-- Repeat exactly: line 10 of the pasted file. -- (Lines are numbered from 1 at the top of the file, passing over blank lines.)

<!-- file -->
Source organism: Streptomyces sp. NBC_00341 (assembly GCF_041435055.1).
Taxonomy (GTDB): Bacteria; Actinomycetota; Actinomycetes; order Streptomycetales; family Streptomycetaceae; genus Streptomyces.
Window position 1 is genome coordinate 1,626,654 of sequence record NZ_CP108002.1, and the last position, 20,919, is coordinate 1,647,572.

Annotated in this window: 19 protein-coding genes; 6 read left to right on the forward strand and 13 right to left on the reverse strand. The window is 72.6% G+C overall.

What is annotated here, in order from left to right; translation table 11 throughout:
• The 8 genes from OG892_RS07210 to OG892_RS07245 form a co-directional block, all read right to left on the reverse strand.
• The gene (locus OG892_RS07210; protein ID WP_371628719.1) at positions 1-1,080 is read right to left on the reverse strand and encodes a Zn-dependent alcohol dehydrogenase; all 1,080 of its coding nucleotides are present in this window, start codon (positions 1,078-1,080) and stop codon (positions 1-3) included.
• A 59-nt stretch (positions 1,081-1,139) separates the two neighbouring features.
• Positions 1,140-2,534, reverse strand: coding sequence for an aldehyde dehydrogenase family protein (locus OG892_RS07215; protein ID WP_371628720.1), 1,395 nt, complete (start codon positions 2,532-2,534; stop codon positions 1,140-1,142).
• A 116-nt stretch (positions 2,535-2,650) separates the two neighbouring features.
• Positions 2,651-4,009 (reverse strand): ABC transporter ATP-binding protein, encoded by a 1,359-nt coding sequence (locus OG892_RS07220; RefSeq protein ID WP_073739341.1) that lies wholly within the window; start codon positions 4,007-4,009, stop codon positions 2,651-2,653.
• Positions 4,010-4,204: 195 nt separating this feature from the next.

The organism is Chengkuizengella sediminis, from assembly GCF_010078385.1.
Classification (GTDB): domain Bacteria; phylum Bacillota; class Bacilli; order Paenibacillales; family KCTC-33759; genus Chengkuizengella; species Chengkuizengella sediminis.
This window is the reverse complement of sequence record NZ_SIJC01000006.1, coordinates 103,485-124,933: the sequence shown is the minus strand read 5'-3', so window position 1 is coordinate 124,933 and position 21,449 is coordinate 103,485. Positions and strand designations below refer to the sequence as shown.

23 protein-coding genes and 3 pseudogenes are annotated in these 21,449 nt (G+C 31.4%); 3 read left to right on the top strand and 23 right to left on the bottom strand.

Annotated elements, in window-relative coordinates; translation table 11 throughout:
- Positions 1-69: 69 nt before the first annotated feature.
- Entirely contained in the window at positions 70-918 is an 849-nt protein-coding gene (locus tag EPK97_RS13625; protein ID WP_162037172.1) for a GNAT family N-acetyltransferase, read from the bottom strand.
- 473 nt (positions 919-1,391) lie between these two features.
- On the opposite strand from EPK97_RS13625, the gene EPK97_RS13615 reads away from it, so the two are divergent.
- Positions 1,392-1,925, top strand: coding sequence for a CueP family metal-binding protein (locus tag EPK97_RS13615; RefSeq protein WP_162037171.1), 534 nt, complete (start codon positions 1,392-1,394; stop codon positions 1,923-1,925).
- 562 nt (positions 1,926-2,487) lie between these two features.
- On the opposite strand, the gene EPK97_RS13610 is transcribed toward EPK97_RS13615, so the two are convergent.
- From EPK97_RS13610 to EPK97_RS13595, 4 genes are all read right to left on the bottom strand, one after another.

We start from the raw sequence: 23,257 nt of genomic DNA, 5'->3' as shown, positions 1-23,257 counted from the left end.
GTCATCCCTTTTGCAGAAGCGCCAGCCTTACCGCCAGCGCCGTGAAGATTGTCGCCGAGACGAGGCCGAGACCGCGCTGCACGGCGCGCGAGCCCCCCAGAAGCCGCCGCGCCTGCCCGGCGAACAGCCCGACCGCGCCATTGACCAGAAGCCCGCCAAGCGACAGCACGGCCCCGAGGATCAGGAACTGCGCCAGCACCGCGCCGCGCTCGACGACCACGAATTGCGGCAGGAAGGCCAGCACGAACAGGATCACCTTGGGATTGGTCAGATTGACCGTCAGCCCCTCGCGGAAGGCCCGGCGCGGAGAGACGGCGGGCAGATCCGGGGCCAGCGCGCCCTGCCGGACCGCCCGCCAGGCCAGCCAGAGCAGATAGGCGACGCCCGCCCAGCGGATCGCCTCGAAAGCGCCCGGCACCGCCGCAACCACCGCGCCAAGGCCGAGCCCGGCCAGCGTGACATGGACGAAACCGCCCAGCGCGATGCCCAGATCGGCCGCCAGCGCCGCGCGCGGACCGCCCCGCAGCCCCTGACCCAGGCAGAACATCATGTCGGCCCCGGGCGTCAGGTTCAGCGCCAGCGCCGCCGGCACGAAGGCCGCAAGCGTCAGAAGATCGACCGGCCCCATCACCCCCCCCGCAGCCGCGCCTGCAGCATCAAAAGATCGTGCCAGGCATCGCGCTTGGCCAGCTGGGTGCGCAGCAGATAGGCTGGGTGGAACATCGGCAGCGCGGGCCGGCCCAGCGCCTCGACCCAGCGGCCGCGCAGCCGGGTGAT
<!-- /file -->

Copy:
• A 116-nt stretch (positions 2,535-2,650) separates the two neighbouring features.